Gertrude Whitney, the great grand daughter of the shipping and railroad tycoon Cornelius Vanderbilt, married Harry Payne Whitney, and the family fortunes each of them had inherited allowed them to help found the Whitney Museum of American Art in New York City, and as a result the museum was named after the Whitney family name.
Gertrude was the eldest daughter of Cornelius Vanderbilt II [1843-1899] and his wife Alice Gwynne Vanderbilt. Gertrude’s older sister had died at age 5, a year before Gertrude was born. So Gertrude’s arrival was a doubly happy event in the Vanderbilt household. Gertrude’s grandfather was William Henry Vanderbilt [1821-1885], the son of the original Cornelius Vanderbilt. William Henry Vanderbilt successfully expanded the Vanderbilt railway fortune of the family, and contributed probably as much or more to the future wealth of the family than his father had done earlier.
Gertrude idolized her older brothers, Cornelius [1873-1942] and William [?]. Her two younger brothers were Alfred [1877-1915] and Reginald [1880-1925]. As the only girl among four boys she felt out of place, and as a child longed to be a boy. As a result she developed a strong individual personality that would stay with her throughout her life.
On August 25, 1896, Gertrude married Harry Payne Whitney, the son of William C. Whitney, a prominent attorney. Harry’s mother was the daughter of a Standard Oil Company executive who had been able to accumulate considerable wealth during his business career. As a result Gertrude entered a marriage with substantial wealth on both sides of the marriage partners.
Gertrude had always had a passion for art, but had never acted on that passion. During a trip to Europe in 1901, and the resultant exposure to European art museums, reactivated Gertrude’s passion for art. She was particularly interested in sculpture, studied art, and became a sculptress herself. Soon thereafter she became a patron of the arts, promoted the advancement of women in the arts, and organized exhibitions for promising artists. The fountain in the patio of the Pan American building in Washington, D. C. is one of Gertrude’s best known sculptures.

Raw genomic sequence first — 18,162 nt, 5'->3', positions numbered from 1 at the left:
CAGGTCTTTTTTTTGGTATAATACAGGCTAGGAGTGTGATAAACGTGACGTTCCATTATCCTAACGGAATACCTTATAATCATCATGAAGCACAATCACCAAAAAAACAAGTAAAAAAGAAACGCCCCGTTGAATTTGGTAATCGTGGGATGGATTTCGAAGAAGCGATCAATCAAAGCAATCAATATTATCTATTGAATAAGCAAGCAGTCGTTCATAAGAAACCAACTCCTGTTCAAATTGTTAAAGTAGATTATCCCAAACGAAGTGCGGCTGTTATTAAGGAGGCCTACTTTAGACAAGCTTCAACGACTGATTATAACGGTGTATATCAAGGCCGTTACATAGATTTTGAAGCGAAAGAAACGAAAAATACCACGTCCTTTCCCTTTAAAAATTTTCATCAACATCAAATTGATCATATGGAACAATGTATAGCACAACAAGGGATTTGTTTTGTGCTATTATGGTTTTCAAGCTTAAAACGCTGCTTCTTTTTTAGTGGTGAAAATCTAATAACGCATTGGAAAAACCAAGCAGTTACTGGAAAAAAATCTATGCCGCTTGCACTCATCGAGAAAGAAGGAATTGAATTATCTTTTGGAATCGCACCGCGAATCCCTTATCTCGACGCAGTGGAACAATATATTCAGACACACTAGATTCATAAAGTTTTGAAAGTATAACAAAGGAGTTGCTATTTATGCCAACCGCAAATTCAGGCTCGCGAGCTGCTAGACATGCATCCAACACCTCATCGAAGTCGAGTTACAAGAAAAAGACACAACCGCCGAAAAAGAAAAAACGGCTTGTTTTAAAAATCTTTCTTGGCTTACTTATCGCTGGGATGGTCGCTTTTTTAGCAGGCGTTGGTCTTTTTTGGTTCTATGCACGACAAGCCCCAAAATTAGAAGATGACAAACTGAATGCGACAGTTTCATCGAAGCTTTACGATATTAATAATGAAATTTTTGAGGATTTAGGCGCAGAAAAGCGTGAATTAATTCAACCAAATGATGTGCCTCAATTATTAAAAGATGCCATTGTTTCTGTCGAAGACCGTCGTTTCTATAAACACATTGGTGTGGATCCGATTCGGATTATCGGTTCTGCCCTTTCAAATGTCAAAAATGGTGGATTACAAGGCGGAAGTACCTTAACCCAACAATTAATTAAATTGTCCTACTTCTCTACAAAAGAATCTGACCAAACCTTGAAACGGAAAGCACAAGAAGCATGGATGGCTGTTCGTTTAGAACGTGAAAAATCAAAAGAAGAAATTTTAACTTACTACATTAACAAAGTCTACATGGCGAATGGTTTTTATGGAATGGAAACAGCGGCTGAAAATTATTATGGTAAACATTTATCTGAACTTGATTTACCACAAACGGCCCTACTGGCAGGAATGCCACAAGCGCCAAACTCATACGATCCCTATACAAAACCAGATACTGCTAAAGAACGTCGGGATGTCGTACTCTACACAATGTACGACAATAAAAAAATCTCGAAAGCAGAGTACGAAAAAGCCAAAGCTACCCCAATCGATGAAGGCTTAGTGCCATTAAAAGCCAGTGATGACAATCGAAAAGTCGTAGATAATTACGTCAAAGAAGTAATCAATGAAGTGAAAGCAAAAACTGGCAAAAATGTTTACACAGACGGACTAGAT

Gertrude’s major and lasting accomplishment of her life was the founding of the Whitney Museum for American Art in 1930. Together with her husband Harry P. Whitney they made a major gift that made it possible for the Whitney Museum of American Art to be established.
The other major incident in Gloria’s life was her involvement in the custody court battle, in 1934, for her niece Gloria Laura Vanderbilt, the future artist, actress, socialite, and founder of the designer jeans and clothing empire. At the time of the custody battle Gloria was only ten years old. Her father had passed away in 1925 and her mother, Gloria Mercedes Morgan [1904-1965], was considered unfit to be a mother and a guardian. Gloria’s mother eventually lost custody of her and her aunt, Gertrude Vanderbilt Whitney, became her guardian, with certain rights remaining with Gloria’s mother. But litigation continued for many years until eventually Gloria became old enough to decide her own fate.
Gertrude Vanderbilt Whitney passed away on April 18, 1942 after a long illness. She had been suffering from a bacterial disease. The couple’s surviving children were Flora Payne Whitney , Cornelius Vanderbilt Whitney  and Barbara Vanderbilt Whitney .
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“DUTCH AMERICAN ACHIEVERS: ARTS, SCIENCE AND SPORTS”, 2012
“PROMINENT DUTCH AMERICAN ACHIEVERS: GOVERNMENT, MILITARY, HISTORY AND PHILOSOPHY”, 2012.
“TEN PROMINENT DUTCH AMERICAN FAMILIES: THE ROOSEVELTS, VANDERBILTS AND OTHERS”, 2014; EXPIRES IN 2015
“FIFTEEN PROMINENT DUTCH AMERICAN FAMILIES: THE ROOSEVELTS, VANDERBILTS, SCHUYLERS, VOORHEES AND OTHERS”, forthcoming in 2015.
“PROMINENT DUTCH AMERICANS IN U.S. GOVERNMENT LEADERSHIP POSITIONS”, forthcoming in 2015.
Gertrude Vanderbilt Whitney [1875-1942],l (City University of New York)